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Mol Endocrinol. 1988 Sep;2(9):806-15.

Human follicle-stimulating hormone beta-subunit gene encodes multiple messenger ribonucleic acids.

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Thyroid Unit, Massachusetts General Hospital, Boston.


FSH is a pituitary gonadotropin that is encoded by separate alpha- and beta-subunit genes. We isolated a 12 kilobase (kb) DNA fragment containing the entire human FSH beta gene from a lambda phage genomic DNA library. The nucleotide sequence of the FSH beta gene predicts a 19 amino acid signal sequence and a 111 amino acid apoprotein that differs from the reported protein sequence at three residues and lacks the carboxyterminal eight amino acids, thereby bringing the human FSH beta sequence into register with those described for other mammalian species. Southern blot analyses of human genomic DNA are consistent with a single copy of the FSH beta gene per haploid genome. The FSH beta transcriptional unit spans 3.9 kb and contains two introns. The second intron (1.4 kb) is located between amino acids 35 and 36, a position that is strictly conserved among all of the glycoprotein hormone beta-subunit genes. The first intron occurs 6 base pairs upstream from the start of translation in a location analogous to that of the TSH beta gene. The first exon contains an alternate splicing donor site resulting in 5'-untranslated sequences of 63 (Exon IA) and 33 (Exon IB) bases in length. Approximately 65% of transcripts contain exon IA and 35% contain exon IB. Two different polyadenylation sites are also used. One polyadenylation site coincides with the stop codon, while the other site, which is used in greater than 80% of FSH beta mRNA transcripts, is located approximately 1 kb downstream, resulting in an unusually long 3'-untranslated sequence. The distribution of polyadenylation sites is similar for FSH beta mRNAs containing either Exons IA or IB suggesting that intron processing and polyadenylation are regulated independently. Thus, at least four distinct species of FSH beta mRNA transcripts, all encoding identical peptides, are processed from a single FSH beta gene. The distribution of different FSH beta mRNAs is similar in normal human pituitary tissue and several different FSH producing pituitary adenomas.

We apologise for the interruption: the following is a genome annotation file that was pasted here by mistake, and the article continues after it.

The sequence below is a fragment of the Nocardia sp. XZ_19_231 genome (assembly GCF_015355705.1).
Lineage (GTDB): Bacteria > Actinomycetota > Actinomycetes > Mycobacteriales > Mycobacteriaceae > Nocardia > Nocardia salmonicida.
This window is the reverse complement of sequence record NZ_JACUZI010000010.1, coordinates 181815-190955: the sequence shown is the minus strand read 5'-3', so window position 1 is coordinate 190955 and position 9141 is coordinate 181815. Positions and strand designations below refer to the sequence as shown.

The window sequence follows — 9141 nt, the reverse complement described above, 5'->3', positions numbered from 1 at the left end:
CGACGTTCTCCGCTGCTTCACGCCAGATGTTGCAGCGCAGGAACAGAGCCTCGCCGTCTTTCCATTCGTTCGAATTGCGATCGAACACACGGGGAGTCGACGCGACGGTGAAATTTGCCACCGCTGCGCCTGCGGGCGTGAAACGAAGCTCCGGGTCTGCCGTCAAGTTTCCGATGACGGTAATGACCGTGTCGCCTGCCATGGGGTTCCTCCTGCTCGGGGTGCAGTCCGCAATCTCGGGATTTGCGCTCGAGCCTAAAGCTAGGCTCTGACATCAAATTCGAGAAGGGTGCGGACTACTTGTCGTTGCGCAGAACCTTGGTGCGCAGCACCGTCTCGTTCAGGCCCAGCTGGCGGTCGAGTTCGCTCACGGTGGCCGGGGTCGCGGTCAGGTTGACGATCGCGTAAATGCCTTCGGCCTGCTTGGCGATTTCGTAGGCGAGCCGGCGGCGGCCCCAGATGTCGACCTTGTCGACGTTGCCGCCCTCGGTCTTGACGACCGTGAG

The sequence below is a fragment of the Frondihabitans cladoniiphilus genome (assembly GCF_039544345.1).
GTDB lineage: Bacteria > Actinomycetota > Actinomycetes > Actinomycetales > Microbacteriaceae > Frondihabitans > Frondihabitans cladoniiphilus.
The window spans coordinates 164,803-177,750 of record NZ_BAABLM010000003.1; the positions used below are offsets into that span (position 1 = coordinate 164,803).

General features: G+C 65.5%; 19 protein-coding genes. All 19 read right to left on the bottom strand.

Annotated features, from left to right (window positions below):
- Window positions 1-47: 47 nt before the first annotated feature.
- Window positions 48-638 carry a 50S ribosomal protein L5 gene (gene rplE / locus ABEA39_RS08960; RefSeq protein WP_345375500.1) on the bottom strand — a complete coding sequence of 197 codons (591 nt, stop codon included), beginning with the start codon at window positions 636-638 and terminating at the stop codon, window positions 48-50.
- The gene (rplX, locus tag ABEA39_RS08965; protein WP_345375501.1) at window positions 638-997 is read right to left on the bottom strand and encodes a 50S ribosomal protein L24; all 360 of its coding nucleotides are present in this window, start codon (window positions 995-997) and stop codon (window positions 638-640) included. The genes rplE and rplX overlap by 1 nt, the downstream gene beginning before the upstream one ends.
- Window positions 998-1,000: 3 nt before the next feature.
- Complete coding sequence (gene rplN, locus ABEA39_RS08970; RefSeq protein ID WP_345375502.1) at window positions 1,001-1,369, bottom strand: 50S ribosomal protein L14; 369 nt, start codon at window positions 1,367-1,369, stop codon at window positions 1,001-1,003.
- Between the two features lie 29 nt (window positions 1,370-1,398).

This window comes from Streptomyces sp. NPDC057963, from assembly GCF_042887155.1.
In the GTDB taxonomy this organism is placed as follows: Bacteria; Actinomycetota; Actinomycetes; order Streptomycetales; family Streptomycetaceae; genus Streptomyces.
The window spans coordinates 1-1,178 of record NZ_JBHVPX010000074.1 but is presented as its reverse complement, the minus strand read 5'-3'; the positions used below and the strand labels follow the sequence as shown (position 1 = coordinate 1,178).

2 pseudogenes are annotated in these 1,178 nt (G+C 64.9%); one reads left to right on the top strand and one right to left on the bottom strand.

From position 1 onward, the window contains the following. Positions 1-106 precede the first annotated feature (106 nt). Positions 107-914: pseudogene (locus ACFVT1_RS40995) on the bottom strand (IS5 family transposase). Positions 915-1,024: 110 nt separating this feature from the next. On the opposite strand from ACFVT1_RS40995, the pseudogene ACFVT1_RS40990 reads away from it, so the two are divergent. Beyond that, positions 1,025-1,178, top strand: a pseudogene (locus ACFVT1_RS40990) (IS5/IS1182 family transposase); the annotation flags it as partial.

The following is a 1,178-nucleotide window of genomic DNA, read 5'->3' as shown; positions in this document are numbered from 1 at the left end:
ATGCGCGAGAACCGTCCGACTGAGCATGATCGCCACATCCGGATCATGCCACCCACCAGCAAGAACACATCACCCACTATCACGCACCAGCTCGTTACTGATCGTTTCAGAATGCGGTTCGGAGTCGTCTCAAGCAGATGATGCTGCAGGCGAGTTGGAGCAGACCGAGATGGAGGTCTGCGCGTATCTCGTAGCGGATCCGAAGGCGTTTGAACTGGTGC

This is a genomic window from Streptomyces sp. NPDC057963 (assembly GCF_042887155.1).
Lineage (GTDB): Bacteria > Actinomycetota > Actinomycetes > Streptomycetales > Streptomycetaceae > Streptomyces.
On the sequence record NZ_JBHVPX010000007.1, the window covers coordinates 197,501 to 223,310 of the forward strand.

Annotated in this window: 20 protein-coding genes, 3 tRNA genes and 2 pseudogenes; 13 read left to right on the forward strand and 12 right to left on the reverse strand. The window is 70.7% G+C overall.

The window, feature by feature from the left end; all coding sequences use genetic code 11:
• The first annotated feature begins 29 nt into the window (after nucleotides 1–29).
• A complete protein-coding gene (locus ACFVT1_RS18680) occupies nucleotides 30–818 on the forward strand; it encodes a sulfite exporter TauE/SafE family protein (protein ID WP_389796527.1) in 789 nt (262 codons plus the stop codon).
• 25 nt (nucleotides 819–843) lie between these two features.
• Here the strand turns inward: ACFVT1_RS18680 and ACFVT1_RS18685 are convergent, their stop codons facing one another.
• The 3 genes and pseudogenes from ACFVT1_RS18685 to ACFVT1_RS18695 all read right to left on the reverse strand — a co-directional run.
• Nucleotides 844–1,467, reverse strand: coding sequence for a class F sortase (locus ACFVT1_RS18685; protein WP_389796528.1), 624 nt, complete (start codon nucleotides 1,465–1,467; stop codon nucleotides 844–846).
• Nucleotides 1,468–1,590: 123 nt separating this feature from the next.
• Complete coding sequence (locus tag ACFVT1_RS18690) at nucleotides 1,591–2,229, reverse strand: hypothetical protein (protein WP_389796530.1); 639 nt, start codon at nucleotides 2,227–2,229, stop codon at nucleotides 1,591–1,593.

[Indexed for MEDLINE]

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